[La Musique du Roi (the King's Music); Monsieur de Rohan; Bourbon France]
12mo, 8 pp. Fair, on aged laid paper. On four leaves removed from a pocket book, with two leaves numbered in manuscript '41' and '42'. Apparently a first-person draft of information for an appeal by the oldest surviving member (from the inception of the group) for a stipend. Begins 'Depuis le commencement de l'an 1760 que j'ai ete recu a la Musique du Roi, j'ai été en exercice jusqu'en 1792, avec 222. sujets qui s'y sous dont 40 vivant encore au 18 Janvier 1815. [...]'.
George Hands, director, Grotrian Steinweg Ltd, pianofortes and player-pianofortes [Professor Willibald Richter (1860-1929)]
20 January 1925; on letterhead of Grotrian Steinweg Ltd, 40 Great Marlborough St, London.
4to, 1 p. Text clear and complete. On aged and creased paper. He has been 'asked by the firm in Braunschweig' to give his opinion on two questions relating to 'Concave Sharps'. He puts the questions to Richter, adding that the Sharps are 'a special patent of Grotrian Steinweg', adding that Richter will 'see from the enclosed leaflet [not present] the reception they found in the musical circles in Berlin'. He asks Richter for his own opinion.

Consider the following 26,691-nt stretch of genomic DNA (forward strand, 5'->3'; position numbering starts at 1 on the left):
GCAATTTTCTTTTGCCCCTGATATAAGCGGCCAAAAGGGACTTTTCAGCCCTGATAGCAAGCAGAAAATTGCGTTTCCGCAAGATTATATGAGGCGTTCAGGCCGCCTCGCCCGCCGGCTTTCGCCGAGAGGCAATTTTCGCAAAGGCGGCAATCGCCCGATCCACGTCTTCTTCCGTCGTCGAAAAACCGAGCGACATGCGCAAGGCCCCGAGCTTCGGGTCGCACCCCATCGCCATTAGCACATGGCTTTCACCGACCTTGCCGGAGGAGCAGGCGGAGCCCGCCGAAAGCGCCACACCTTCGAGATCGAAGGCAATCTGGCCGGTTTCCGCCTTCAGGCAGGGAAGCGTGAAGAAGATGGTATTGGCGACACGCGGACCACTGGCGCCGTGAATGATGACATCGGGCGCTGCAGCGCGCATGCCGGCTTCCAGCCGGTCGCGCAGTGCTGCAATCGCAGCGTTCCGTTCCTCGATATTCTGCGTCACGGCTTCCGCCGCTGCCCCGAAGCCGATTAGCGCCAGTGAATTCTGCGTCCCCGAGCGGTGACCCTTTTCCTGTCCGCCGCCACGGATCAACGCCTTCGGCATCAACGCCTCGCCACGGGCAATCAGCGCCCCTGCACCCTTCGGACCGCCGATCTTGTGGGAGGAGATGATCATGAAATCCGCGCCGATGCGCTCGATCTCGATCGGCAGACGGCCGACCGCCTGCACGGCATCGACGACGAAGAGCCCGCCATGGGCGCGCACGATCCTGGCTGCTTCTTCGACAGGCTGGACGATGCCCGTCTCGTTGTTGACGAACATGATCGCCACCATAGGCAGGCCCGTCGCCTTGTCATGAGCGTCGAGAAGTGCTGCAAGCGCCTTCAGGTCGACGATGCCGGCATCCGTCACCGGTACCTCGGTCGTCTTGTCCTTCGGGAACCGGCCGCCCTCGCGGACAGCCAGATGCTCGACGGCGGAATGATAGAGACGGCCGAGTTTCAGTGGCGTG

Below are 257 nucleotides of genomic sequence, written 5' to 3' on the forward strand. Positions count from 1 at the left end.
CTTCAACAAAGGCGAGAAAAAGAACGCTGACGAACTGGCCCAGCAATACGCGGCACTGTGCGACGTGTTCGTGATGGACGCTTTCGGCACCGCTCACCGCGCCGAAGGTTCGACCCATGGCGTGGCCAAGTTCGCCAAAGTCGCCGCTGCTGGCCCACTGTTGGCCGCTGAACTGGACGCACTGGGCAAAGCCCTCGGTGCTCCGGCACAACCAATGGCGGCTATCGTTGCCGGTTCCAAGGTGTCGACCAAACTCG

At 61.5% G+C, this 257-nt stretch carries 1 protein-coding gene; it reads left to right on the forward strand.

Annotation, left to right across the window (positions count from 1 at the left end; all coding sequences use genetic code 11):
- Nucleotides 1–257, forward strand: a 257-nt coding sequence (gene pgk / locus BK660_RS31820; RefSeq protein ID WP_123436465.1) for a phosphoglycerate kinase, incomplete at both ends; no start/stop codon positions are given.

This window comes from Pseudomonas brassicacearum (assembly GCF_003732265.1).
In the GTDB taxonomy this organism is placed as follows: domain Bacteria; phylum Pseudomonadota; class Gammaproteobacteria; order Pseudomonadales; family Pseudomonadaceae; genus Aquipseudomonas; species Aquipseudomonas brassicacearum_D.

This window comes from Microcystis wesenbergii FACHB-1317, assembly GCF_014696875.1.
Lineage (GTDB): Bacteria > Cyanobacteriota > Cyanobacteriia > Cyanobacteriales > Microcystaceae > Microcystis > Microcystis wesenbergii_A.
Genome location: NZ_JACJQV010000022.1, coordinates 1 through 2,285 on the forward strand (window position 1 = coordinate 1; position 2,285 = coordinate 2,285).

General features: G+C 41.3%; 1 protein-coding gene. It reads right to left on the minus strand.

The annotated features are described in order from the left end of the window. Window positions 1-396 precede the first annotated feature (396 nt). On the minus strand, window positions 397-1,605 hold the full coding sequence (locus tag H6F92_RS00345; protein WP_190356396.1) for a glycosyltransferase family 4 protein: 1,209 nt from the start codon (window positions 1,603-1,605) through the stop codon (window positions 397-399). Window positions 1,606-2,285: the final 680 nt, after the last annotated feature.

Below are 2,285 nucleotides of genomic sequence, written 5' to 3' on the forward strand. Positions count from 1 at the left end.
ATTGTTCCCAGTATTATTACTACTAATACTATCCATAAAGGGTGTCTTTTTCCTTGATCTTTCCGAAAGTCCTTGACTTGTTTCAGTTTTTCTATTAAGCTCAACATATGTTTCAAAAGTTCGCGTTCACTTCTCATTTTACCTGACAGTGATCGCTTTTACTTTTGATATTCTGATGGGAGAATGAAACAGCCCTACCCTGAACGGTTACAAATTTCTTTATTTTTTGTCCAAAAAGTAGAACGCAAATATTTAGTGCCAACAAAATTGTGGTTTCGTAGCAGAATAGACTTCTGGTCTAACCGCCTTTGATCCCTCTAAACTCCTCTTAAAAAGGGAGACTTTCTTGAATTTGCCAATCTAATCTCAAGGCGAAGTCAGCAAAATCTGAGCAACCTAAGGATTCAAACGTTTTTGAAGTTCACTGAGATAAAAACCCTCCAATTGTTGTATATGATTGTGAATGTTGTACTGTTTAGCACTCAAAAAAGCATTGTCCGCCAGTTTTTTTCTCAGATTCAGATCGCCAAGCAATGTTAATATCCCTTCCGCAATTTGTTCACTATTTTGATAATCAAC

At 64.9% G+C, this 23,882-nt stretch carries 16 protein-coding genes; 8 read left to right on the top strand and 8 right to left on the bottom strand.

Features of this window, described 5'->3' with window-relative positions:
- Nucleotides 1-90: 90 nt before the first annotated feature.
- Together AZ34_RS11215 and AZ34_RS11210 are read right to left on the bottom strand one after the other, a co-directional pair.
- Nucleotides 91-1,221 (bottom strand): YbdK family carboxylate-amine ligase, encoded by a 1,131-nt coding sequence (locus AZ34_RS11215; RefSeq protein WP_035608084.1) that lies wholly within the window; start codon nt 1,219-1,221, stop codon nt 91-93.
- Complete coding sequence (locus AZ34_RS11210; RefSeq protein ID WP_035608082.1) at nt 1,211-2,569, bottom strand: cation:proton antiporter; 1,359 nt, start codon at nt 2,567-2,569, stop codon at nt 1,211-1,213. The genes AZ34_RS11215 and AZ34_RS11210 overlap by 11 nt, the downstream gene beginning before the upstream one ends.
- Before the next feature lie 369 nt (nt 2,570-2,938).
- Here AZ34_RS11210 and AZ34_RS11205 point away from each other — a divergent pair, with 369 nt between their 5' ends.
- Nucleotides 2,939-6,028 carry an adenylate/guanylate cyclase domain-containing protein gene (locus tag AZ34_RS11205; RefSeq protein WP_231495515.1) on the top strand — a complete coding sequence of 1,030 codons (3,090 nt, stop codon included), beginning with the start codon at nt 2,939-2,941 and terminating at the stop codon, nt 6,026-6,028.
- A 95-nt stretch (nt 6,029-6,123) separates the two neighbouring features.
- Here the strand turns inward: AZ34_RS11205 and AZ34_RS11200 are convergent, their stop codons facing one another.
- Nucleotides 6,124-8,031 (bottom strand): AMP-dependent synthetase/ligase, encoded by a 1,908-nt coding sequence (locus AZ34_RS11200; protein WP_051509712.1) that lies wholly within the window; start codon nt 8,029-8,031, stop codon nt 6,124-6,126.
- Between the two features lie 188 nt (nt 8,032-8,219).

[Nelson Algren] John Fante with Edmund Morris and Ben Hecht (the latter uncredited).
1960 in pencil on titlepage.
Filmscript, 190pp., 4to, soft-covered ("Chas. K. Feldman Productions), sl. worn and chipped, contents good. Copyright stetment on title: Charles K. Feldman | Famous Artists Productions | 9441 Wilshire Boulevard | Beverly Hills, California.
'The Four Comets America's Whirlwind Skaters' [Troy Hoskins; Dolly Hoskins; Pauline Same; Bob Saras; Bonar Colleano; Willy Reichert; roller-skating; variety entertainment]